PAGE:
Outside options to the value of one unit
Continuing on from the Lent term of the previous year, LSE100 is compulsory for all LSE undergraduate students, and introduces you to the fundamental elements of thinking like a social scientist. Please note that the LSE100 course is under review.
In your third year, you will take one compulsory accounting course, one compulsory finance course and will choose between two further accounting courses. You will take an outside option to the value of one unit from an approved list, and choose two accounting courses from a choice of five.
Contemporary Issues in Financial Reporting*
Considers the impact of political, technological, social, and ethical influences on corporate financial reporting and accounting regulation, in both national and international contexts.
Financial Management and Organisational Control*
Considers both the decision-facilitating and decision-influencing roles of management accounting.
Auditing, Risk Management and Governance*
Introduces core concepts and practices of auditing, and provides a critical analysis of auditing practices and their role in organisational governance.
Corporate Finance, Investments and Financial Markets
The course will cover a broad range of topics, with both a theoretical and an empirical emphasis. These include topics in corporate finance, investments and performance evaluation and international finance.
Two courses from a range of accounting options, to a total value one unit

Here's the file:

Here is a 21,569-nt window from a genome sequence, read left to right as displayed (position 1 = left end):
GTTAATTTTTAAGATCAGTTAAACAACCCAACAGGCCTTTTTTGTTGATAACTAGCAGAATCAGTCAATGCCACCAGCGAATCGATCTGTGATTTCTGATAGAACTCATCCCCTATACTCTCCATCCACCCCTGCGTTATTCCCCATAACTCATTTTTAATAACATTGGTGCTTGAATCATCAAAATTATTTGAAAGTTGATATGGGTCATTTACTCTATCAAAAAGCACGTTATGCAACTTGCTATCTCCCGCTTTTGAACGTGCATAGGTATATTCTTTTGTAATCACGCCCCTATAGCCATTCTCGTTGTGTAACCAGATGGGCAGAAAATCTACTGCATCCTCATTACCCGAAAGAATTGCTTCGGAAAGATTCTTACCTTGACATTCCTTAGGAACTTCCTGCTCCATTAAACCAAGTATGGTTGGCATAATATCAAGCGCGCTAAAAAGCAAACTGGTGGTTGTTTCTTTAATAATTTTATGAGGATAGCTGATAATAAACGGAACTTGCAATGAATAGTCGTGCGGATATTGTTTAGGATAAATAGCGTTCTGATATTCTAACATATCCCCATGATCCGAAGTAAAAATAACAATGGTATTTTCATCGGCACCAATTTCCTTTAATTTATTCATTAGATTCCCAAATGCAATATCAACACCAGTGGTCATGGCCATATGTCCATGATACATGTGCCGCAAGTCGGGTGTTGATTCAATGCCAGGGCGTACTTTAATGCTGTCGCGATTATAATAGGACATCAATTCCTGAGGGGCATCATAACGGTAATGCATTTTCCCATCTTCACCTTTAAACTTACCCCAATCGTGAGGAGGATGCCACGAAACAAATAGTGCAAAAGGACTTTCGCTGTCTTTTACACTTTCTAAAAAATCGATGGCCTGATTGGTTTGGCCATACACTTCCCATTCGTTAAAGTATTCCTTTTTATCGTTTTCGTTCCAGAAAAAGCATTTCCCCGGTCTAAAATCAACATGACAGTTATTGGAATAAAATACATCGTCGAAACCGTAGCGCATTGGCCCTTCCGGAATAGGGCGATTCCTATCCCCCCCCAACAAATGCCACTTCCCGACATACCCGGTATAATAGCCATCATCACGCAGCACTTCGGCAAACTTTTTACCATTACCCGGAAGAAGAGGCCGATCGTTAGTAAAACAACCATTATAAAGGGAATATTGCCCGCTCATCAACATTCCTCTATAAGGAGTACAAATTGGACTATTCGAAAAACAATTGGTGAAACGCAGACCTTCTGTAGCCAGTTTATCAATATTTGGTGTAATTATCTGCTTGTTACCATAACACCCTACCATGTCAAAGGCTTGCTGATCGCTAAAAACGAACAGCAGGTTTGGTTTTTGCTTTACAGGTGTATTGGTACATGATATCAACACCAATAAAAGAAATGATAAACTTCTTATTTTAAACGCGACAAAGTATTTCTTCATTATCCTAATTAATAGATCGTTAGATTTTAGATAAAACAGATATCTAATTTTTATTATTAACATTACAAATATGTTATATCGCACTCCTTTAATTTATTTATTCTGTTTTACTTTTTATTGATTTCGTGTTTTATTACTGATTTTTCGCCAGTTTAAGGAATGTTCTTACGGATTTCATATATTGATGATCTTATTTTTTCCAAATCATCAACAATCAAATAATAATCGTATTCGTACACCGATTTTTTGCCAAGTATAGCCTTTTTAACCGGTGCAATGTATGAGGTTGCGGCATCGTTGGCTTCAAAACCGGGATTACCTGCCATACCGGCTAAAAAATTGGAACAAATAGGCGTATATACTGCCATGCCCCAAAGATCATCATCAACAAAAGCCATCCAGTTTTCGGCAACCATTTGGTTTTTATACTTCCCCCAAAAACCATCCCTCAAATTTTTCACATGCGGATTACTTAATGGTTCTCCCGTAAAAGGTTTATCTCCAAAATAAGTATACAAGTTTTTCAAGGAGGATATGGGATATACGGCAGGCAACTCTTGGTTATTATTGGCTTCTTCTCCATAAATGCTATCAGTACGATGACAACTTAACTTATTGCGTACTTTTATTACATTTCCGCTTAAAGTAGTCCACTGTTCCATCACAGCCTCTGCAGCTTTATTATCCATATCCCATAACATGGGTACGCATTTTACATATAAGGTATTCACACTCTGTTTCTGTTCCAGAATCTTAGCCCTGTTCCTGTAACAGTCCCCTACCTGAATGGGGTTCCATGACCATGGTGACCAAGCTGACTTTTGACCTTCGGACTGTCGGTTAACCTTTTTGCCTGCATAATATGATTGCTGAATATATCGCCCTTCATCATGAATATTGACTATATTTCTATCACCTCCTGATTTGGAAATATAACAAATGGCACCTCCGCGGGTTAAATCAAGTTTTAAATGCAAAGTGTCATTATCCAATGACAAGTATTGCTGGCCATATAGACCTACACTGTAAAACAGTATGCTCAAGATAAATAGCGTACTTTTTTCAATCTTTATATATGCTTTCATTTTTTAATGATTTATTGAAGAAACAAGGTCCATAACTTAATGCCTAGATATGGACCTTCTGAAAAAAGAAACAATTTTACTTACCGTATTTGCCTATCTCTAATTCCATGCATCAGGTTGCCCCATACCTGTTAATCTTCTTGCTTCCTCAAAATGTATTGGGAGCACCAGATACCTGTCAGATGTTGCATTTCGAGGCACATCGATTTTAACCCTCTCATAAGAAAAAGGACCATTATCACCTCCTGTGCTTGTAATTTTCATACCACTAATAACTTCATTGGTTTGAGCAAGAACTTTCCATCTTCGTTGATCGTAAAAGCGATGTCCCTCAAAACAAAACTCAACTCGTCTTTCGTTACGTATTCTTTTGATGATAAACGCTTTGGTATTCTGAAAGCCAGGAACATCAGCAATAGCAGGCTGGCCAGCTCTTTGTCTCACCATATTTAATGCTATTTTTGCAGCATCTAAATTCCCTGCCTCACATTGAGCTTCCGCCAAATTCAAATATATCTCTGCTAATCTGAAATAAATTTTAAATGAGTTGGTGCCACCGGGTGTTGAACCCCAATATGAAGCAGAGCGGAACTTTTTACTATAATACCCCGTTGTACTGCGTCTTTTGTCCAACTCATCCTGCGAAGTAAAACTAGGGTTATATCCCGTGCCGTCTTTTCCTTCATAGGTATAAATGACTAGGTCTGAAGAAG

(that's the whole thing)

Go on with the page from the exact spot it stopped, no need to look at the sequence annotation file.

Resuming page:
Outside options to the value of one unit
You can find the most up-to-date list of optional courses in the Programme Regulations section of the current School Calendar.
You must note however that while care has been taken to ensure that this information is up-to-date and correct, a change of circumstances since publication may cause the School to change, suspend or withdraw a course or programme of study, or change the fees that apply to it. The School will always notify the affected parties as early as practicably possible and propose any viable and relevant alternative options. Note that the School will neither be liable for information that after publication becomes inaccurate or irrelevant, nor for changing, suspending or withdrawing a course or programme of study due to events outside of its control, which includes but is not limited to a lack of demand for a course or programme of study, industrial action, fire, flood or other environmental or physical damage to premises.
You must also note that places are limited on some courses and/or subject to specific entry requirements. The School cannot therefore guarantee you a place. Please note that changes to programmes and courses can sometimes occur after you have accepted your offer of a place. These changes are normally made in light of developments in the discipline or path-breaking research, or on the basis of student feedback. Changes can take the form of altered course content, teaching formats or assessment modes. Any such changes are intended to enhance the student learning experience. You should visit the School’s Calendar, or contact the relevant academic department, for information on the availability and/or content of courses and programmes of study. Certain substantive changes will be listed on the updated undergraduate course and programme information page.